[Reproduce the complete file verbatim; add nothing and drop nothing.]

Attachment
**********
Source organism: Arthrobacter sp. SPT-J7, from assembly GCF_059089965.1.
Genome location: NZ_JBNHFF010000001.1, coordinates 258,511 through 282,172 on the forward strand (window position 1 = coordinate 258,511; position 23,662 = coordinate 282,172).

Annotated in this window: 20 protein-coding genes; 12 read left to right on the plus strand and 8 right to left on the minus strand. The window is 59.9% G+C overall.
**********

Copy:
Source organism: Arthrobacter sp. SPT-J7, from assembly GCF_059089965.1.
Genome location: NZ_JBNHFF010000001.1, coordinates 258,511 through 282,172 on the forward strand (window position 1 = coordinate 258,511; position 23,662 = coordinate 282,172).

Annotated in this window: 20 protein-coding genes; 12 read left to right on the plus strand and 8 right to left on the minus strand. The window is 59.9% G+C overall.